Today, AHC includes nine operating facilities, including four drying yards, a moulding plant, several affiliated southeastern distribution warehouses, and a logistics company. AHC’s lumberyards are located in Crystal Spring, PA; Huntersville, NC; Clarksville, TN; and Cleveland. AHC kiln yards are strategically located near the Appalachian timber region and east coast ports.

In 2010, AHC acquired Craig Lumber, which is now the import division of AHC Hardwood Group–AHC Import Lumber (www.ahcimportlumber.com). Both the import and export divisions operate in Huntersville.

In addition to mouldings produced in a state-of-the-art facility in Cleveland, known as White County Mouldings, the yards offer S2S, planing, gang ripping, specialty sorting, export packaging and overseas freight services. According to Vice President of Remanufacturing Operations Zack Rickman, “Offering a diverse range of products allows us a competitive advantage. On a single truck, we can deliver domestic and exotic products from lumber and blanks, to millwork in both solid and finger-jointed form.”

AHC has a diverse inventory of 75 species of domestic and imported premium Hardwood. Through its import division, AHC’s inventory includes some of the most desired species from around the world. The company also sells worldwide to customers, direct from the source. Their offerings include African Hardwoods, such as Bubinga, Black Limba, Sapele and Zebrawood, and South American Hardwoods, such as Peruvian Walnut, Red Grandis, Ipe and Jatoba. By offering customers both domestic and imported species, AHC Hardwood Group is able to streamline ordering and offer mixed loads for efficient, cost-effective purchasing.

In January 2016, Hal Mitchell was promoted to president of AHC Hardwood Group and is responsible for overall operations at all company facilities. He frequently tours each facility and helps troubleshoot any issues. His motto, inherited from company founder James Howard, is “expect and inspect” and Mitchell believes his managers must have autonomy to make decisions as long as they are consistent with the company principals, culture and goals. “This year,” Mitchell noted, “AHC implemented two new corporate initiatives to improve business processes and company performance. We’ve learned to focus on a couple of key initiatives per year.” He continued, “By incentivizing all managers and supervisors to focus on better inventory controls and recruitment/retention plans, we’re enhancing our performance and profitability.”

According to CEO Jim Howard, “We don’t bet the ranch, but we are continually striving for improvements. We’ll invest in technology if we see a payback. All of our trucks now have tracking software and we have recently invested in a thermo-modification kiln and a planer mill upgrade.”

The state-of-the-art thermo-modification kiln was installed at the moulding plant in Cleveland in mid-2016 to produce their newest product offering, VikingWood. Through the use of a high-pressure chamber, the thermo-modification kiln burns all of the sugar out of the lumber, causing chemical reactions at the cell wall bonding sites, so they can no longer absorb water. After thermo-modification, what’s left is a board resistant to decay that could be used in exterior applications because of its stability and resistance to moisture. When lumber is processed through a thermo-modification kiln, it has a dark chocolate color, so lighter looking species like Ash or Poplar can sometimes be substituted for Walnut. “This is a whole new market for American Hardwoods,” said Mitchell, “and AHC is excited to be on the forefront.”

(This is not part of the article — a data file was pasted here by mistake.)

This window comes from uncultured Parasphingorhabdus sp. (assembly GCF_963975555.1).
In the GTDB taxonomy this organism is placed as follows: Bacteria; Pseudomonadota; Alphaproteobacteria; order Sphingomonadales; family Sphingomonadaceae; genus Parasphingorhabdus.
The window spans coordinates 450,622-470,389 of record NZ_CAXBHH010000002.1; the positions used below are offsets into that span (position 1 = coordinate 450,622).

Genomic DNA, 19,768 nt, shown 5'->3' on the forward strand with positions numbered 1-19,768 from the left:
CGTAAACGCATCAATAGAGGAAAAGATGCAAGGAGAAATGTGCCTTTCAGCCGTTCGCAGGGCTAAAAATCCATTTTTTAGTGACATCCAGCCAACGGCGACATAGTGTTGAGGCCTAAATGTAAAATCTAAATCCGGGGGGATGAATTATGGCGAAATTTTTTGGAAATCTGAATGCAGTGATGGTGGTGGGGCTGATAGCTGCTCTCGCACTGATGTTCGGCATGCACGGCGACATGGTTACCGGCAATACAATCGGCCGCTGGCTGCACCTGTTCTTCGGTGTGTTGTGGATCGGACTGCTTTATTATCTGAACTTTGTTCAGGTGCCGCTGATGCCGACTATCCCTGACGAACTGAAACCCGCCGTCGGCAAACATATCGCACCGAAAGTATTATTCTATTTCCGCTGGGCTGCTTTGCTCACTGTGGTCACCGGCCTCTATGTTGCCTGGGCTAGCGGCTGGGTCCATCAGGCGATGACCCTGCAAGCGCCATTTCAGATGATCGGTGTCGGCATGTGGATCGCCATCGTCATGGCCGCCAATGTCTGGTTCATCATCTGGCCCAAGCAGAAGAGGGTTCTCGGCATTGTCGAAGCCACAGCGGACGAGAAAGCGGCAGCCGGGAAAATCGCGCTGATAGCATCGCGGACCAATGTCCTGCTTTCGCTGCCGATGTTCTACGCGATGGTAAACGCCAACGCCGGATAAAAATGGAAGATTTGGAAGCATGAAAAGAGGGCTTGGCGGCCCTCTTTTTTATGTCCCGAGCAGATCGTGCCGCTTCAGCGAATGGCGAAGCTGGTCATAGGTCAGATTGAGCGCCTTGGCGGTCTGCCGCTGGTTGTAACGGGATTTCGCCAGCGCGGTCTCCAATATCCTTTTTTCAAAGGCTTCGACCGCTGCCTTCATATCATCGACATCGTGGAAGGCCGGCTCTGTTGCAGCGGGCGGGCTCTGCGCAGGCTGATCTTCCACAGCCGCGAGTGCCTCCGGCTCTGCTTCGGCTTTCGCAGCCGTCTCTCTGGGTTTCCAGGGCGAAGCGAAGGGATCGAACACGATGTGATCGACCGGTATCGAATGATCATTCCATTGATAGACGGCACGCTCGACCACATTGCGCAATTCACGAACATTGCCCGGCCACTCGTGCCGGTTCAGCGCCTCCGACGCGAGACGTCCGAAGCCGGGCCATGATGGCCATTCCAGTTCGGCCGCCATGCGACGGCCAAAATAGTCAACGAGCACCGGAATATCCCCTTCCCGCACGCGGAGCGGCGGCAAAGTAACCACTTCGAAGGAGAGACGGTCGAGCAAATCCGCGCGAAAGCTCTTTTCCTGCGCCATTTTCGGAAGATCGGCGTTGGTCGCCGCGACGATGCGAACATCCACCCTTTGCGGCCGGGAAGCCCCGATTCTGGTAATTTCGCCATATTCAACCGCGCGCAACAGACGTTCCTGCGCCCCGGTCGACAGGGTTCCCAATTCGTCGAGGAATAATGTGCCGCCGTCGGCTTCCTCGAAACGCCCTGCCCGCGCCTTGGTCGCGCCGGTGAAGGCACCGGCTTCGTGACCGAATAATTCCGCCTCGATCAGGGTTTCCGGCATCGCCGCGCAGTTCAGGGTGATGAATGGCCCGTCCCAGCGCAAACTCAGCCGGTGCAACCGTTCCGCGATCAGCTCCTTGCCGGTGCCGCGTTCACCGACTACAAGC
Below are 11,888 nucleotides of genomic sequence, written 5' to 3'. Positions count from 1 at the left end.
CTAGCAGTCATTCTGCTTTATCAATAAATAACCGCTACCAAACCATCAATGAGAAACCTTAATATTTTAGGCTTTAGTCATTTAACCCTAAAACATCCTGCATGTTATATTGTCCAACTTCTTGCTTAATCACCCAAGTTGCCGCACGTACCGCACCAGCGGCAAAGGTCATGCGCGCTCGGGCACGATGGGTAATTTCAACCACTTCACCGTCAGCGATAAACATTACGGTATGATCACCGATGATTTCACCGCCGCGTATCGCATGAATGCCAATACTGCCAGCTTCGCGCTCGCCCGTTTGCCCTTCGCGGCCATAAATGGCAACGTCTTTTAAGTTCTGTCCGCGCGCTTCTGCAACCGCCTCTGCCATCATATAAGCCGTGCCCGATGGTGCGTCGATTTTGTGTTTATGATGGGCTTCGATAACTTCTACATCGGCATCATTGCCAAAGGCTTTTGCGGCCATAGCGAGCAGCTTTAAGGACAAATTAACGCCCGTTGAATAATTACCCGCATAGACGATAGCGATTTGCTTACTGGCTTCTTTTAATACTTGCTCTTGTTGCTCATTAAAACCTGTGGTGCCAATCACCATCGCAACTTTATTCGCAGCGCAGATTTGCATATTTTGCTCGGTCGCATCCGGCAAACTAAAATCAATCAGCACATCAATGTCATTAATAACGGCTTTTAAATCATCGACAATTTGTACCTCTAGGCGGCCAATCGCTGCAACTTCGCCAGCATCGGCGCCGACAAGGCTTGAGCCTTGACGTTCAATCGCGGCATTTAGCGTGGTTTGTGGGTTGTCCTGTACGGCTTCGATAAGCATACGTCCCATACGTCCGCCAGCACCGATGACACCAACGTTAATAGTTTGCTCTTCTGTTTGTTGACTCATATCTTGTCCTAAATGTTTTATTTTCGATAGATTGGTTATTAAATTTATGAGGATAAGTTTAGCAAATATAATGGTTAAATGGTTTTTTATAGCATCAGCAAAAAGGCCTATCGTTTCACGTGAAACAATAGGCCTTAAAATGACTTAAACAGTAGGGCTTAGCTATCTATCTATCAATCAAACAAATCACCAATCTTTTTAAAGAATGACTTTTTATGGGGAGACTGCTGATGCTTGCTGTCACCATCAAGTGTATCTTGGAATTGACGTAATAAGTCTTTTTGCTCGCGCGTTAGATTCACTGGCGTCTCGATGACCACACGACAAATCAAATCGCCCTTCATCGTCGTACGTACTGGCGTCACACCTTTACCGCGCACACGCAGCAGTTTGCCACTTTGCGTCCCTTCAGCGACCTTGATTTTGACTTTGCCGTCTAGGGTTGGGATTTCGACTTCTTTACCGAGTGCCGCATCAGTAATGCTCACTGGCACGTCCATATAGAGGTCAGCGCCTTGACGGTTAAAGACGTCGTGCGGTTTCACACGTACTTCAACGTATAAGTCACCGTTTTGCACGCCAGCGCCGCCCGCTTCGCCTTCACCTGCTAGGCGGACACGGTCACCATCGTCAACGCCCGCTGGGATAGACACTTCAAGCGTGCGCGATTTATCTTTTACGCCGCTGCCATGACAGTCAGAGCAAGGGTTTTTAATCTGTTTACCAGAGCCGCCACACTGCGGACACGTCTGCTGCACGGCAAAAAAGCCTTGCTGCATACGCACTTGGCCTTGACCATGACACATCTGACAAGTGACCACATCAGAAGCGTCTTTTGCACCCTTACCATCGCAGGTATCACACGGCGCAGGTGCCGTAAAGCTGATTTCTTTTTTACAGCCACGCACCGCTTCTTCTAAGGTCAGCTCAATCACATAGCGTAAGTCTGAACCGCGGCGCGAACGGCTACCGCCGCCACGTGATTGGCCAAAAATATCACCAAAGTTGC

Besides thermo-modification, a second corporate initiative in the past 12 months has been the founding of a logistics business called AHC Logistics. Six-year veteran, Chris Rider, heads up the company’s logistics team headquartered in Huntersville. AHC Logistics not only serves AHC’s freight needs, but also is a licensed third-party logistics freight provider. Rider noted, “We have 11 trucks in our fleet, not counting local distribution trucks, and we handle all of AHC Hardwood Group’s import and export-based logistics. In addition, we are currently supporting two of our lumberyards, as well as the shipping needs of White County Mouldings.” As a third-party provider, AHC Logistics also specializes in handling building material freight hauled on flatbeds such as stone, steel or softwood lumber.

Company-wide, AHC employs approximately 300 individuals. Today, the people strategy is as important as long-term capital investments. AHC invests in ongoing training programs and has a long-standing relationship with North Carolina State University and Virginia Tech. Numerous managers and officers, including Mitchell, started their careers as interns. This past year, AHC also completed several large capital projects to expand its niche product offerings and services and to drive product quality.

Howard noted, “AHC is proud of our company heritage and family-friendly culture. We’re a family-owned business offering quality Hardwood products with values based in integrity, loyalty, determination and a strong work ethic. As a successful multi-generational company, we have a long-term vested interest in sustainable forestry. We believe in the future of the forestry industry and hope that our values and commitment to it encourage others to think of us for their Hardwood needs.”